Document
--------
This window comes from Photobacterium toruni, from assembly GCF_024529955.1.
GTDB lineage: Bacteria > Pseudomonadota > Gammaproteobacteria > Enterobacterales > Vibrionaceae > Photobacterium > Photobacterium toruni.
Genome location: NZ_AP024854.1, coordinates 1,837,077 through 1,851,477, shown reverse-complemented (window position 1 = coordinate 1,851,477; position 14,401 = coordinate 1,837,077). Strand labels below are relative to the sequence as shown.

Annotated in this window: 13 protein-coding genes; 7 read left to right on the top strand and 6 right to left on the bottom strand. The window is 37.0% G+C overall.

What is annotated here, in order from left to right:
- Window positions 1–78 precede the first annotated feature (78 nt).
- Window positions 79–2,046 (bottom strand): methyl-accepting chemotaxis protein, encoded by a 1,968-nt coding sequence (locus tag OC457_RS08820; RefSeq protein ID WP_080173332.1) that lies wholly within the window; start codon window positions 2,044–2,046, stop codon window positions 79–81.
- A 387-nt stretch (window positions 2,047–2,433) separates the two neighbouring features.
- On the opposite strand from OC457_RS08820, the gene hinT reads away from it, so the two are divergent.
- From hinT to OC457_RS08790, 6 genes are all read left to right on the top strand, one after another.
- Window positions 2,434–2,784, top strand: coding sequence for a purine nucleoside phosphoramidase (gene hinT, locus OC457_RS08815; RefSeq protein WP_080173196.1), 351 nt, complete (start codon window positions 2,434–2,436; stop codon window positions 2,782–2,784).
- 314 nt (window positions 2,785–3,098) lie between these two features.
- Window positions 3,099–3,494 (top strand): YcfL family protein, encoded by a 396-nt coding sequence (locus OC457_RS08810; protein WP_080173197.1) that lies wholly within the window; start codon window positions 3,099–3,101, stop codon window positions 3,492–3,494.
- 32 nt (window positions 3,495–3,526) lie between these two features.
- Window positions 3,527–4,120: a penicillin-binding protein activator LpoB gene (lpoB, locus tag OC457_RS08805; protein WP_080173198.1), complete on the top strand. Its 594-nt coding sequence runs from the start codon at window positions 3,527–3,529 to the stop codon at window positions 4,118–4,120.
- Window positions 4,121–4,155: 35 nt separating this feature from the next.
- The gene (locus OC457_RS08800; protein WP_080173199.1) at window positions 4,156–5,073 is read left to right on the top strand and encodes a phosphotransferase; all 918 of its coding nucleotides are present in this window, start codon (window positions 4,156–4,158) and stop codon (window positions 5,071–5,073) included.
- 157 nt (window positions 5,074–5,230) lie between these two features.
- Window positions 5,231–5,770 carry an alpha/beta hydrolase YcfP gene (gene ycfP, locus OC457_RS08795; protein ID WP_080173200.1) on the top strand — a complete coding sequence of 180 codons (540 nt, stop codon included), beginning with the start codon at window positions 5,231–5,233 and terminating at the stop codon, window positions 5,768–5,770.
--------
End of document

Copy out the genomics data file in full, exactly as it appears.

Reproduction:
This window comes from Photobacterium toruni, from assembly GCF_024529955.1.
GTDB lineage: Bacteria > Pseudomonadota > Gammaproteobacteria > Enterobacterales > Vibrionaceae > Photobacterium > Photobacterium toruni.
Genome location: NZ_AP024854.1, coordinates 1,837,077 through 1,851,477, shown reverse-complemented (window position 1 = coordinate 1,851,477; position 14,401 = coordinate 1,837,077). Strand labels below are relative to the sequence as shown.

Annotated in this window: 13 protein-coding genes; 7 read left to right on the top strand and 6 right to left on the bottom strand. The window is 37.0% G+C overall.

What is annotated here, in order from left to right:
- Window positions 1–78 precede the first annotated feature (78 nt).
- Window positions 79–2,046 (bottom strand): methyl-accepting chemotaxis protein, encoded by a 1,968-nt coding sequence (locus tag OC457_RS08820; RefSeq protein ID WP_080173332.1) that lies wholly within the window; start codon window positions 2,044–2,046, stop codon window positions 79–81.
- A 387-nt stretch (window positions 2,047–2,433) separates the two neighbouring features.
- On the opposite strand from OC457_RS08820, the gene hinT reads away from it, so the two are divergent.
- From hinT to OC457_RS08790, 6 genes are all read left to right on the top strand, one after another.
- Window positions 2,434–2,784, top strand: coding sequence for a purine nucleoside phosphoramidase (gene hinT, locus OC457_RS08815; RefSeq protein WP_080173196.1), 351 nt, complete (start codon window positions 2,434–2,436; stop codon window positions 2,782–2,784).
- 314 nt (window positions 2,785–3,098) lie between these two features.
- Window positions 3,099–3,494 (top strand): YcfL family protein, encoded by a 396-nt coding sequence (locus OC457_RS08810; protein WP_080173197.1) that lies wholly within the window; start codon window positions 3,099–3,101, stop codon window positions 3,492–3,494.
- 32 nt (window positions 3,495–3,526) lie between these two features.
- Window positions 3,527–4,120: a penicillin-binding protein activator LpoB gene (lpoB, locus tag OC457_RS08805; protein WP_080173198.1), complete on the top strand. Its 594-nt coding sequence runs from the start codon at window positions 3,527–3,529 to the stop codon at window positions 4,118–4,120.
- Window positions 4,121–4,155: 35 nt separating this feature from the next.
- The gene (locus OC457_RS08800; protein WP_080173199.1) at window positions 4,156–5,073 is read left to right on the top strand and encodes a phosphotransferase; all 918 of its coding nucleotides are present in this window, start codon (window positions 4,156–4,158) and stop codon (window positions 5,071–5,073) included.
- 157 nt (window positions 5,074–5,230) lie between these two features.
- Window positions 5,231–5,770 carry an alpha/beta hydrolase YcfP gene (gene ycfP, locus OC457_RS08795; protein ID WP_080173200.1) on the top strand — a complete coding sequence of 180 codons (540 nt, stop codon included), beginning with the start codon at window positions 5,231–5,233 and terminating at the stop codon, window positions 5,768–5,770.